RENNFILM PRESENTS: OFF CAMBER – WITH HOWIE IDELSON AND PATRICK LONG. As many know, Patrick Long is a three-time ALMS GT driver’s champion; a class winner at the 24 Hours of Le Mans, the Rolex 24 Hours of Daytona, the 12 Hours of Sebring and Petit Le Mans; and the only North American employed as a factory racing driver by Porsche. So, I guess you could say he’s a ‘pretty decent driver.’ And he’s a relatively new dad. Howie Idelson is a champion kart racer, an advertising industry creative, a father to a twin boy and girl, a kart racing coach and freelance designer for a number of household name brands. They’ve been friends since meeting at the track several decades ago and together have founded the enormously popular air-cooled Porsche gathering Luftgekuhlt, that to date, has taken place once annually over the past three years – with an imminent fourth this coming May. We had the opportunity to connect with them recently for a few minutes on the human aspect of the car culture and genesis of Luftgekuhlt.

  • RF – Lets just jump right in here guys and thanks in advance for taking a few minutes to chat with us. I think that it’s safe to say, especially with the formation of Luftgekuhlt, that most everyone in the Porsche – and even greater motorsports community – knows who both of you are, that is unless they’ve been pinned under a transmission somewhere for the last few decades. However, given that you are long time friends, we’d love to hear you each define the other in your own words. Howie, how would you introduce Pat at some event where no one knew him?

    HI – Uh, wow, ok, well, Pat’s got red hair. <laughter> Yeah. He’s got red hair. He’s long winded, but what he says . . . usually means something and he, believe it or not, has a sense of humor and is pretty funny. But, he’s like deathly serious about anything that means anything to him and if he’s passionate about something it’s almost frightening because he’s all in. And he’s honest and . . . conscientious about what he does. And he’s a, he’s a pretty good driver too.

    RF – Nice. To throw it back your way Pat, how would you describe Howie?

    PL – Ah, this is fun, this is enjoyable. I think it’s often refreshing to just stop and reflect and look around. You know, I’ve mentioned this before, but it was probably the late, well . . . I would say . . . maybe early ‘90s and I was just this go-kart grom – you know with my suit tied around my waist. And Howie was the guy we looked up to as kids – the guy we all wanted to be. Howie was kind of a pro in every meaning of the word. How I would describe Howie is, you know, he’s a leader. He’s a guy who’s always embodied art, design and forward thinking in everything he does. And just bringing new spins to things that are otherwise always done by the same people in the same way. And I think a pioneer, a visionary – those are words that I would use to describe Howie. You know from a personal, human standpoint, he’s just a guy who you want to spend time with. Someone who always makes you come away feeling better for the time that was spent together. Someone who’s extroverted and maybe over intense at times. I find that I migrate towards people like Howie who really remind you that you have to enjoy things and slow down and keep your priorities in check.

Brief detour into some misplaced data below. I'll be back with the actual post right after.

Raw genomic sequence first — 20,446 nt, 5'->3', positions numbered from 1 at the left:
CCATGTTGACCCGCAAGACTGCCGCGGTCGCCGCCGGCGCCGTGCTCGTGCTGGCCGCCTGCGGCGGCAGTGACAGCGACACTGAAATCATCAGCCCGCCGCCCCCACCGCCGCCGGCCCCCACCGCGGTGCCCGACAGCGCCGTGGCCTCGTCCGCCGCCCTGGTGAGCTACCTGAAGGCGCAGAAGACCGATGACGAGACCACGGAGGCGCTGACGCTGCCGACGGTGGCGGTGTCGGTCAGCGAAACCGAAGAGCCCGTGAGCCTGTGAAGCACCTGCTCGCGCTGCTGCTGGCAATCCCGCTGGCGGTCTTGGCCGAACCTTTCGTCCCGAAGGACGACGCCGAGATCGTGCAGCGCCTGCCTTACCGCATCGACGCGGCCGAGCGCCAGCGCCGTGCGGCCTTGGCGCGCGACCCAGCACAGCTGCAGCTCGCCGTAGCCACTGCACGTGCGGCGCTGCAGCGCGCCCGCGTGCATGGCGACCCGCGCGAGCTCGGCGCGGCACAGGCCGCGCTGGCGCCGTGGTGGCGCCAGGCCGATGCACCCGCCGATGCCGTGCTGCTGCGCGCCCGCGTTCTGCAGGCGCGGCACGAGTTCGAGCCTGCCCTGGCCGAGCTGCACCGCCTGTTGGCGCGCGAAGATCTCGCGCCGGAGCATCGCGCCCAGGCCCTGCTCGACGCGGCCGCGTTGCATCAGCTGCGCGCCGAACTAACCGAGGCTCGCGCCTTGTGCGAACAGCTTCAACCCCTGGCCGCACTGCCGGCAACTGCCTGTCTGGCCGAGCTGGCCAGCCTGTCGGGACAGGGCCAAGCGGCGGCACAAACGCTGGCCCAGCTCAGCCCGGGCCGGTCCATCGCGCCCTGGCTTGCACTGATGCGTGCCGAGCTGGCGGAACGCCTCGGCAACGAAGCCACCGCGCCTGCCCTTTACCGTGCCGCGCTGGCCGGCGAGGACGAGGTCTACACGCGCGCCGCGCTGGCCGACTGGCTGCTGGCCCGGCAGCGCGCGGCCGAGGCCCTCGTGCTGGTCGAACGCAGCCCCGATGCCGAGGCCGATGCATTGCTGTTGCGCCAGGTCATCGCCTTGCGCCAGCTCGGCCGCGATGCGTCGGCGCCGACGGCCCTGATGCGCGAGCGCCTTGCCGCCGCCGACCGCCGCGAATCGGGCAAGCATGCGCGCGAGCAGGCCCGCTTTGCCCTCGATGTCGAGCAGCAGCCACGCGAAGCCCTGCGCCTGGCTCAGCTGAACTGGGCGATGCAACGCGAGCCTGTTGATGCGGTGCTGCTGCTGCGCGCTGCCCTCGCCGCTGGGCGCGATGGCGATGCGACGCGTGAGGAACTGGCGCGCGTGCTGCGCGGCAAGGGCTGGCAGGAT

HI – Damn . . . you win. God, that’s amazing – I’m so out done!

    RF – Maybe you have a new copywriter here Howie for your next big project.

    HI – I know, right?

    PL – You guys know how to pull the heartstrings . . .

    HI – I’m so glad this is being transcribed Pat, because the next time we get in a fight I’m going to bring this out . . .

    RF – You both grew up in California, and I know you also began racing at a young age. I didn’t grow up in California, but I watched all the coming of age movies of what being a kid in California was like and I have this mental image of each of you as these sun drenched, Vans wearing, BMX riding, trend setting, force to be reckoned with girl magnets that the rest of the boys in the country wanted to be. You know, basically like mix of Johnny and Daniel in the Karate Kid. Am I off base here? And as an aside, did anyone else realize that was Chad McQueen cast as Dutch in the Cobra Kai in that movie?

    HI – I mean, for me, my life encompassed all that stuff, but it didn’t seem like it was all that cool at the time. It was just what life was. And, you know, I was in trouble all the time. <laughter> So I was constantly looking over my shoulder to see if I was going to get punished. I think being at the kart track was a break from all of that . . . I knew I couldn’t get in trouble there. It was home where I got in trouble and so it was a nice break from all that. Growing up around the beach and skate boarding and surfing was just like if you grew up near the woods and played in the woods all day, it was just normal life. The kart track was always definitely a special place though. I always felt safe there. The rules were different and the people were different and it was sort of an ‘out of life experience’ compared to normal life. Nobody understood where I was going or what I was doing and it was just . . . that was repeatedly reinforced when I would try to tell people what I was doing. It’s so funny – I see Dane going through it all the time. He just has his friends at the track and he has his friends at home and there is no way to really join the two.